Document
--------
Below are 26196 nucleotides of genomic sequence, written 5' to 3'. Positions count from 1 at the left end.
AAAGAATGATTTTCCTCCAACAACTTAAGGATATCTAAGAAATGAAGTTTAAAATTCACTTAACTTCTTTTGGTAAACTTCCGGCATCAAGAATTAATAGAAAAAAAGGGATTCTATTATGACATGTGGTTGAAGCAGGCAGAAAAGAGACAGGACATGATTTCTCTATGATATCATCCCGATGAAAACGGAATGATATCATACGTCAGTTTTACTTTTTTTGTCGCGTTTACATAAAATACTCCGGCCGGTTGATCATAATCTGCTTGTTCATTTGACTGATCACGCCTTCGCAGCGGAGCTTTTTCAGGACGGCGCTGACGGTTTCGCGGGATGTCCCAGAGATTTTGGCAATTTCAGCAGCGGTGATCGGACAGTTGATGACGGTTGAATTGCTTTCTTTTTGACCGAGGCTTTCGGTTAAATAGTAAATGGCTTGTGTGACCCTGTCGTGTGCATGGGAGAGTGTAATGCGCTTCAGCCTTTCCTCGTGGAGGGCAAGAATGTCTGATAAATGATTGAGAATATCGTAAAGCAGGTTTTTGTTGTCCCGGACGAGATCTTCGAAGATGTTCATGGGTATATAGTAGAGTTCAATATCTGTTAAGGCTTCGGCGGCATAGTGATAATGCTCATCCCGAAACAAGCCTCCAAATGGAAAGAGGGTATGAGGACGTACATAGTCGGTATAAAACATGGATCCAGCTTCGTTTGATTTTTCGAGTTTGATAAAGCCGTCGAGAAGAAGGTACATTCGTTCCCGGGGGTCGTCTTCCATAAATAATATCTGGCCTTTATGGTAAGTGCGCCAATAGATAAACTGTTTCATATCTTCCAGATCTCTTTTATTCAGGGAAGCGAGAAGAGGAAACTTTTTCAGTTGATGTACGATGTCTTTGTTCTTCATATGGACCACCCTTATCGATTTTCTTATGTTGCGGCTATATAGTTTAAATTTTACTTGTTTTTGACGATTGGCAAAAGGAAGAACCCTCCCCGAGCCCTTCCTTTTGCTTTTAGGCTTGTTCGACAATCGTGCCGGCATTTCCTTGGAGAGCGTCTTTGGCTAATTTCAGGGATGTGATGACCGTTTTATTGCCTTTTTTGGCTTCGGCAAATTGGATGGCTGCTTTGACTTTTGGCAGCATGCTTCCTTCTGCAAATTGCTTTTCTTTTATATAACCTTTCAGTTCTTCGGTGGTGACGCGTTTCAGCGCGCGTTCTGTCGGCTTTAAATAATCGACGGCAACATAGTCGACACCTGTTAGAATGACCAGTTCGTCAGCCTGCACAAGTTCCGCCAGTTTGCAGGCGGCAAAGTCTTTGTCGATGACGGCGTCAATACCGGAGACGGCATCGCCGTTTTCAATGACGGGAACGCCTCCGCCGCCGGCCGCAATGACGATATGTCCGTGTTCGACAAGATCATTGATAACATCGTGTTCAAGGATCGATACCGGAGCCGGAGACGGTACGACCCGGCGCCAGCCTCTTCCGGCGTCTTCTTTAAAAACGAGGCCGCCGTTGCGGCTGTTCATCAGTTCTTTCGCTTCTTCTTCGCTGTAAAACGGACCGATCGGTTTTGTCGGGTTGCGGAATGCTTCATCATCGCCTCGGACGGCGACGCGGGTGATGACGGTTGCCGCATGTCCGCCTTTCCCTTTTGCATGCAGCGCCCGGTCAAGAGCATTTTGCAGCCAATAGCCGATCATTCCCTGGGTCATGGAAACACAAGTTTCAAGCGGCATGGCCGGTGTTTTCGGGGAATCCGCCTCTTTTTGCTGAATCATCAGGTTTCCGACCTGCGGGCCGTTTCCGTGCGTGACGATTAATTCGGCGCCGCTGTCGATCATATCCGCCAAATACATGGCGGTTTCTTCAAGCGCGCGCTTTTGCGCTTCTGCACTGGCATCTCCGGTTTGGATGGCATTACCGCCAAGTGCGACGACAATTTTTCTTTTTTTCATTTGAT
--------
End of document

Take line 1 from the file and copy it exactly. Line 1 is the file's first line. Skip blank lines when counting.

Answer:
Below are 26196 nucleotides of genomic sequence, written 5' to 3'. Positions count from 1 at the left end.